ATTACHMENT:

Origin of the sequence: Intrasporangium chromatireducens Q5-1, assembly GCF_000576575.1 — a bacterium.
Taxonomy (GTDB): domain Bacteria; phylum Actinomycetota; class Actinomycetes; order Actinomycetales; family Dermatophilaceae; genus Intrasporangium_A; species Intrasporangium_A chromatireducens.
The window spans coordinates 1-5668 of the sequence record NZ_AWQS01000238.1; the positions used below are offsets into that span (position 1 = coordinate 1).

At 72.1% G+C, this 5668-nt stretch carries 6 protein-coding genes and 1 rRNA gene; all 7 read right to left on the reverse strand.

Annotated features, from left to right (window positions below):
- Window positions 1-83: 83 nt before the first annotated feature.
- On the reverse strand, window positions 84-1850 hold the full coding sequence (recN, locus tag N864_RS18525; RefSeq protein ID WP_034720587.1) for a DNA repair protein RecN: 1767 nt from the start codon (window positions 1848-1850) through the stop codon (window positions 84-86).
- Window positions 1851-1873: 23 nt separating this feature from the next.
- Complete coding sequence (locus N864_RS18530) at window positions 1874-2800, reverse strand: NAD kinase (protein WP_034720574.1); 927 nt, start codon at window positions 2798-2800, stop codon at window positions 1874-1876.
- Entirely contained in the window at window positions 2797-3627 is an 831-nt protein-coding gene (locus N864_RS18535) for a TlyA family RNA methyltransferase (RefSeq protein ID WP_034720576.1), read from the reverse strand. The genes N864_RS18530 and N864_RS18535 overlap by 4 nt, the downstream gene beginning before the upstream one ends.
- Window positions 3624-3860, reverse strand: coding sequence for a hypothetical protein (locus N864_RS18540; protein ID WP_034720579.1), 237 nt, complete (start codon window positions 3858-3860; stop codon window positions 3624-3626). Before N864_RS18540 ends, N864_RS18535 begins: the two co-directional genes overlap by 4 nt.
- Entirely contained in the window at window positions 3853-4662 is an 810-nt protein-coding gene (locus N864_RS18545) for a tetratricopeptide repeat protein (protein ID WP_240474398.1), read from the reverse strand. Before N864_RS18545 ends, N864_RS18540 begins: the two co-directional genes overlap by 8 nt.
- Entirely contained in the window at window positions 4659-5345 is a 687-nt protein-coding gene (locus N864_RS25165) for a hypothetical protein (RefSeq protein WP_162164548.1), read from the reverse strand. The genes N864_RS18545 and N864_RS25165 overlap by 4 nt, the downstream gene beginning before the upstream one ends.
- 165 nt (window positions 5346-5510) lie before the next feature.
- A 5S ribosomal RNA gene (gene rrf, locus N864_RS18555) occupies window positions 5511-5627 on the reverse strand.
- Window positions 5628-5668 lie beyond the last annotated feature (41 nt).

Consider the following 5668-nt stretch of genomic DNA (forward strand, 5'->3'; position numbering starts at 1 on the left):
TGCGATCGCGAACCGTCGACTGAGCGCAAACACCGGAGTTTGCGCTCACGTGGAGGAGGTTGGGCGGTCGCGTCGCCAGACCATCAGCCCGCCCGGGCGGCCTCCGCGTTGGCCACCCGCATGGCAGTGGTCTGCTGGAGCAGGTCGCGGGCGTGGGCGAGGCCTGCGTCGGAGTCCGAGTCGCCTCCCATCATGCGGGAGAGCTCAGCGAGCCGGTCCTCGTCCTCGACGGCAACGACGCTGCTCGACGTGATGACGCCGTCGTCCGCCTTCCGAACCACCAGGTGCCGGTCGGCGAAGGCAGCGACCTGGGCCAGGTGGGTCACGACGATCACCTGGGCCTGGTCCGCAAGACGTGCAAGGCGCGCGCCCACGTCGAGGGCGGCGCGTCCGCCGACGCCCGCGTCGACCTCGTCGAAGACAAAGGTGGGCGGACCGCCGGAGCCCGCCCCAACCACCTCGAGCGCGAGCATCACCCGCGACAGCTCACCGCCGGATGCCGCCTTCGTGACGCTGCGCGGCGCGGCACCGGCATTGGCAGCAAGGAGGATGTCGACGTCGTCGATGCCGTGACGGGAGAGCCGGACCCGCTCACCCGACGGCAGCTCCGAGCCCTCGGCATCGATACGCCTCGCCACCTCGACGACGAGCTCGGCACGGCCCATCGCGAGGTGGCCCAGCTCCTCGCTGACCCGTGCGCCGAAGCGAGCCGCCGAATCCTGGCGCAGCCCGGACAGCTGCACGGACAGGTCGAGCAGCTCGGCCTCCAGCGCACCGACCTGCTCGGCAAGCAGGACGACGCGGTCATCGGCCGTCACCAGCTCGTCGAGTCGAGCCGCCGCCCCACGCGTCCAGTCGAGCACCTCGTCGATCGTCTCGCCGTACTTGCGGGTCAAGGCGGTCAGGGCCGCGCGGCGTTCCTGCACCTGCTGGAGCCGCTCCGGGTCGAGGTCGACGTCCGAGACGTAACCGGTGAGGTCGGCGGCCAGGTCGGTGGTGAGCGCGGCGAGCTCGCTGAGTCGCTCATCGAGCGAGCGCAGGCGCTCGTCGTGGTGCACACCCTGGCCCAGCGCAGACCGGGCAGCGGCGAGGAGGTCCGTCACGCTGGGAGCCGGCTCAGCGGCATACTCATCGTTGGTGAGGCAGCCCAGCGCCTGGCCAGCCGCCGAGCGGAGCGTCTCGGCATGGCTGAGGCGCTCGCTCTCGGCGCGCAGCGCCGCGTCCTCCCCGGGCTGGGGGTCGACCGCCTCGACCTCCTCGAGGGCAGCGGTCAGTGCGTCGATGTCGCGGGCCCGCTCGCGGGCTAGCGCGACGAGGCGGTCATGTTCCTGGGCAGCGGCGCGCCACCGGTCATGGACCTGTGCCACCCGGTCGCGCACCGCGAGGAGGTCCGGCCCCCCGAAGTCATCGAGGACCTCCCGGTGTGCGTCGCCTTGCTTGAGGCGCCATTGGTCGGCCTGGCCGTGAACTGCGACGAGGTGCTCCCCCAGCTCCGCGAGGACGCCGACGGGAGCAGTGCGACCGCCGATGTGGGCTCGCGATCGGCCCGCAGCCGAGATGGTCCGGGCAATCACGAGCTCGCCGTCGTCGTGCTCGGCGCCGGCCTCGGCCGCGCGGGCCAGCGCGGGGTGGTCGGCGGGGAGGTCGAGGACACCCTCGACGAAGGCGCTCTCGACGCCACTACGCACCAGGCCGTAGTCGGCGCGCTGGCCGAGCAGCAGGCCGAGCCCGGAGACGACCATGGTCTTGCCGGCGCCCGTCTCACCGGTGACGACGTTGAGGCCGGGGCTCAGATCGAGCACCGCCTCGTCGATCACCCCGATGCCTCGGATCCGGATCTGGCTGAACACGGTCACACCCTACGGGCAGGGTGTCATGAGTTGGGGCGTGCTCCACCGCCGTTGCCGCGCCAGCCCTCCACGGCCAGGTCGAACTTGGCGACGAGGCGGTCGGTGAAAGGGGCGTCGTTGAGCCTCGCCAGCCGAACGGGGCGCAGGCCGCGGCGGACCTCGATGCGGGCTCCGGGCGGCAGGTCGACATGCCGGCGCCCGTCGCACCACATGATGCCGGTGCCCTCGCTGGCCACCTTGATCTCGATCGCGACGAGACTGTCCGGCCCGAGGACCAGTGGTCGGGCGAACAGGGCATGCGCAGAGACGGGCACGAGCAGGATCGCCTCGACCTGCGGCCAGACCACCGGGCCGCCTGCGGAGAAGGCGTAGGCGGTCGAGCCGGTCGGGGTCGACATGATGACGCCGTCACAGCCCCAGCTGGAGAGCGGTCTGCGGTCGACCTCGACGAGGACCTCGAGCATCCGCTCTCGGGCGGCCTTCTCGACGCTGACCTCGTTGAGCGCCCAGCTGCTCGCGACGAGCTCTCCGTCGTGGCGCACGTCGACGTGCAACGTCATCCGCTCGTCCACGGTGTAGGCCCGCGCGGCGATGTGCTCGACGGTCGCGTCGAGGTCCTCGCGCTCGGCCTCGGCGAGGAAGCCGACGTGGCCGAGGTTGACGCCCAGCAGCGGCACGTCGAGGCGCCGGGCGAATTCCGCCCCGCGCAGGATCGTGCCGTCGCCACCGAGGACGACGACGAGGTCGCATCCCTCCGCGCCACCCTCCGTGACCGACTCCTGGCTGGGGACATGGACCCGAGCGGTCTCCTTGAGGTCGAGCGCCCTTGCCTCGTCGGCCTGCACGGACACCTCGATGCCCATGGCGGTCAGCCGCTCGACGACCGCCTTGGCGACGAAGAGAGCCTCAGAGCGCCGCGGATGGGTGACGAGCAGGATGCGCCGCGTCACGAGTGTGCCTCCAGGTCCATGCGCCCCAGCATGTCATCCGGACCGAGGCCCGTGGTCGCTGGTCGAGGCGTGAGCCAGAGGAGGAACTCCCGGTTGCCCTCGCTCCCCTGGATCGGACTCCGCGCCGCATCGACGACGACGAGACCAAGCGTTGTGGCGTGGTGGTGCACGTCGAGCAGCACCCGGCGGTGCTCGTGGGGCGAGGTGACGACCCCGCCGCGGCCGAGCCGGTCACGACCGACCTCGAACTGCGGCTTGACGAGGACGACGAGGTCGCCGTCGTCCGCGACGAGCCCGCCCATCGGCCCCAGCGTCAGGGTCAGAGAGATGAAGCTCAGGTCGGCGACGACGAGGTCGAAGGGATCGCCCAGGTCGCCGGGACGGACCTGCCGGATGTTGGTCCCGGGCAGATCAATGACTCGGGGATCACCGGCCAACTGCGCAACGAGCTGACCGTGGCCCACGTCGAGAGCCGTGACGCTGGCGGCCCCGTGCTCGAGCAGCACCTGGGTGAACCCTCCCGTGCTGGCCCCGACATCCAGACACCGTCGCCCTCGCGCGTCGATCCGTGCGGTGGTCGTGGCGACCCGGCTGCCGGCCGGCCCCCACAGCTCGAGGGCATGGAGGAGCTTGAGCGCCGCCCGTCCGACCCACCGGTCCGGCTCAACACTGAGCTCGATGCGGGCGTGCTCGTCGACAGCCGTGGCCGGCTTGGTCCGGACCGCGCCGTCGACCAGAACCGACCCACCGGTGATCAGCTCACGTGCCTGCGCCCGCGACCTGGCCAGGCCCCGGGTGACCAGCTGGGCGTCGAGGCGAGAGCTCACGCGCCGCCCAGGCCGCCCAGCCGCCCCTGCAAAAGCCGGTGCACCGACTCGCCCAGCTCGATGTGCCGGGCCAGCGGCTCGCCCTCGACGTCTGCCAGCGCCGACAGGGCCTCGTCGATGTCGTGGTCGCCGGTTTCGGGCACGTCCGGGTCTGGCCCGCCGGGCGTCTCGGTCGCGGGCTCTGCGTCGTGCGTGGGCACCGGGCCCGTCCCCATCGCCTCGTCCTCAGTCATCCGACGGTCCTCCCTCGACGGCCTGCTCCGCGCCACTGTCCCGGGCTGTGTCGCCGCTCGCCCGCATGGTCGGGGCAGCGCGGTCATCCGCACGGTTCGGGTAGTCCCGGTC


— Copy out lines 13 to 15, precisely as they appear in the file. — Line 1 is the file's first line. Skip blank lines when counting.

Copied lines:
- Entirely contained in the window at window positions 4659-5345 is a 687-nt protein-coding gene (locus N864_RS25165) for a hypothetical protein (RefSeq protein WP_162164548.1), read from the reverse strand. The genes N864_RS18545 and N864_RS25165 overlap by 4 nt, the downstream gene beginning before the upstream one ends.
- 165 nt (window positions 5346-5510) lie before the next feature.
- A 5S ribosomal RNA gene (gene rrf, locus N864_RS18555) occupies window positions 5511-5627 on the reverse strand.